Guidance for Bystanders Affected by Sexual Misconduct

Over 80% of health care professionals have witnessed sexual misconduct in the workplace. Those who see sexual misconduct may feel uncomfortable themselves, they may feel uncertain as to how they may intervene or feel guilty if they take no action. They may come over time to view the behaviour as normalised within their work environment and risk becoming perpetrators themselves.



The GMC defines Sexual misconduct as uninvited or unwelcome behaviour of a sexual nature, or which can reasonably be interpreted as sexual, that offends, embarrasses, harms, humiliates or intimidates an individual or group. [1]

  • Does someone looks uncomfortable,upset or frightened?
  • What about their body language – are they trying to move away?
  • Perhaps your colleague’s jokes are not received as “banter” by the whole of their audience.
  • Do they really want to be having that intense one to one conversation?
  • Do members of your team seem to be avoiding each other?



Listen to what is being said. Offer a confidential listening ear. Do not rush to judgement.

  • Let them know that what has happened to them isn’t their fault.
  • Affirm that they didn’t do anything wrong.
  • Express your support for the individual.
    • I saw what they just did. Are you OK?
    • I heard what that person said to you. I am so sorry.



There are many ways you can support someone who is the target of sexual misconduct. Simply taking time to listen will be hugely valued. Intervene if you are able and it feels safe. Signpost to the resources listed.


1. Rape Crisis England and Wales - A service for anyone who has been affected by rape, child sexual abuse, sexual assault, sexual harassment or any other form of sexual violence – at any point in their life.

Helpline: 0808 500 2222 


2. Rape Crisis Scotland -  Helpline for anyone over 13 who has experienced sexual violence, no matter when or how it happened. Sexual harassment, whether at work or elsewhere, is a form of sexual violence.

Helpline: 08088 010302 | Particularly useful booklet on sexual harassment in the workplace [2]


3. Rape Crisis Northern Ireland - A support service for anyone who is 18 and over and has experienced serious sexual assault and rape in adulthood.

Helpline: 0800 0246 991


4. British Medical Association - Free and confidential 24/7 counselling line and peer support service open to all doctors and medical students.

Helpline: 0330 123 1245  


5. Sexual Assault Referral Centres - Offer medical, practical and emotional support to anyone who has been raped, sexually assaulted or abused within the last 12 month.


6. The Samaritans - You don’t have to feel suicidal to get in touch. Only 1 person in 5 who calls Samaritans says that they feel suicidal.

Helpline: 116 123 


7. Deanery - Your TPD or Head of School will offer confidential, non-judgmental practical support and signpost you to service that will help to support you such as Professional Support and Wellbeing Services.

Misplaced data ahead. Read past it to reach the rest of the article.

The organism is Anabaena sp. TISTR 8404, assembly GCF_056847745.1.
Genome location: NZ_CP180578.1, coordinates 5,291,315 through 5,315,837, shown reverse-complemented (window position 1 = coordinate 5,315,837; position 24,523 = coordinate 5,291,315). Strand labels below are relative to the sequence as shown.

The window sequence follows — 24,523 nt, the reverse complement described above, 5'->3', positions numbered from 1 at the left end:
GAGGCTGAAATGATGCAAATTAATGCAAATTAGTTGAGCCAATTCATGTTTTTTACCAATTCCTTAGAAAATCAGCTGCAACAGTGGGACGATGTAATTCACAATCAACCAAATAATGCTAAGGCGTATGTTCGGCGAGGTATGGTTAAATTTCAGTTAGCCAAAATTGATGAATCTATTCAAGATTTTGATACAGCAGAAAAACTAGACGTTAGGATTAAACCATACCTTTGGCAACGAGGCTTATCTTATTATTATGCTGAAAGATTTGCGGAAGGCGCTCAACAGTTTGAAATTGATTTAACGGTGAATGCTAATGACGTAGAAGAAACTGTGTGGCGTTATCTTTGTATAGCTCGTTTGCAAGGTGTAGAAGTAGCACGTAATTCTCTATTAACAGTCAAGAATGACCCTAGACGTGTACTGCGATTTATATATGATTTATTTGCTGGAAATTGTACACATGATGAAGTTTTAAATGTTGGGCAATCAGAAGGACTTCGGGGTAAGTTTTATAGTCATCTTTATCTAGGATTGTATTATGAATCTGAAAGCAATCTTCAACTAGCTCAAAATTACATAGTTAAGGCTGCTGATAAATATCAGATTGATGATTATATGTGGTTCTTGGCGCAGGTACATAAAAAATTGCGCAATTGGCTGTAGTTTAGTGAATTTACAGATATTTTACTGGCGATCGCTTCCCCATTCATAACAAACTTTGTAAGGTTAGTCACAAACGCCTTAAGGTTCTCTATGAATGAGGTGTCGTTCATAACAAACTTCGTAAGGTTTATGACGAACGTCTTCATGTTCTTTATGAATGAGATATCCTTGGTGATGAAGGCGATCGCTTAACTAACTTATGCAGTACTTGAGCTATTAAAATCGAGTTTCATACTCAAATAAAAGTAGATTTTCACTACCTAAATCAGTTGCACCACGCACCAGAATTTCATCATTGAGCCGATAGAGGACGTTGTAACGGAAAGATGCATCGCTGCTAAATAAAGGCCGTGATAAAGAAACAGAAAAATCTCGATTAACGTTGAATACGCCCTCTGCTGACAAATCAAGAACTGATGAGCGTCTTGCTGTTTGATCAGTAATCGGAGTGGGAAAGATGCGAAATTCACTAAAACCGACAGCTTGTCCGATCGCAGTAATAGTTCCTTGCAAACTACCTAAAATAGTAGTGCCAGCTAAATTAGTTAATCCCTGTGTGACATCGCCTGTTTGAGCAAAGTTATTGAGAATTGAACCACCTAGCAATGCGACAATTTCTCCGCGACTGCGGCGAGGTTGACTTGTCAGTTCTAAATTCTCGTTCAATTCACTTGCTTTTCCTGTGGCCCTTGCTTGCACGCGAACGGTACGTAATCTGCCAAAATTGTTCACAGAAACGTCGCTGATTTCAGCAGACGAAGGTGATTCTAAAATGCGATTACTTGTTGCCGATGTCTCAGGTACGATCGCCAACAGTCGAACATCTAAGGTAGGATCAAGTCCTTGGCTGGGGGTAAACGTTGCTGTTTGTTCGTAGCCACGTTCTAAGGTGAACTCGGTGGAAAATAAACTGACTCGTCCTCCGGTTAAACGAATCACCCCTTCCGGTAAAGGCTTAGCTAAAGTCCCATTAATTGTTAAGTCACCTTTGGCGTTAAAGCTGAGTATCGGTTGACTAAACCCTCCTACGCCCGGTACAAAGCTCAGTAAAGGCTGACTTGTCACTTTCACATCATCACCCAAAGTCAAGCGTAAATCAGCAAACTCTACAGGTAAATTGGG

The most important way we can all reduce the risk and harm of sexual misconduct is to act appropriately if we witness poor behaviours. It can feel uncomfortable calling out the poor behaviour of a colleague but there are many options. [3]

Confront the harasser.

Whether or not you know the harasser, you can intervene by telling them in a respectful, direct, and honest way that their words or actions are not okay. For example, when you hear someone make comments that blame victims for being assaulted, or make light of sexual violence, you can tell them:

  • You need to stop.
  • That’s so inappropriate.
  • What you just said made me feel uncomfortable. Here’s why...
  • Do you realize how problematic that is?
  • We need to talk about what you just said.
  • Why would you say that?
Set the expectation to speak up and step in.

Talking openly and responding directly to inappropriate behaviours will have a snowball effect and encourage others to respond. It shows you recognize the comment or behaviour is unacceptable and shows others it will not be tolerated. For example, if you are in a group setting and you hear someone make inappropriate comments, you can say:

  • Are you hearing what I am hearing?
  • I can’t be the only one who thinks this is not OK.
  • I don’t see how XYZ is relevant or appropriate to this discussion.
  • I know you’re a better person than that.
Disrupt the situation.

Every situation is different, and there is no one way to respond. When you witness a person being harassed, threatened, or followed by someone, you can try to distract the harasser or insert yourself into their interaction to help the targeted person get out of the situation. For example, if you see someone on the street being verbally harassed, you can interrupt the harasser and ask them for directions. You can also intervene by pretending to know the person being harassed and starting a conversation with them as an opportunity to come between them and the harasser.

If you feel someone is in danger you may need to involve the police. If you feel a perpetrator is likely to present a danger to other colleagues or the public you may need to involve HR or the regulator.

Reference Links:

[1] General Medical Council (2024) Identifying and Tackling Sexual Misconduct. Available at: Accessed: 09.12.2023

[2] Rape Crisis Scotland (2015) Information and support for anyone experiencing sexual violence and harassment in the workplace. Available at: Accessed: 09.12.2023

[3] National Sexual Violence Resource Center (2018) NSVRC Tip Sheet, Bystander Intervention Tips and Strategies. Available at:

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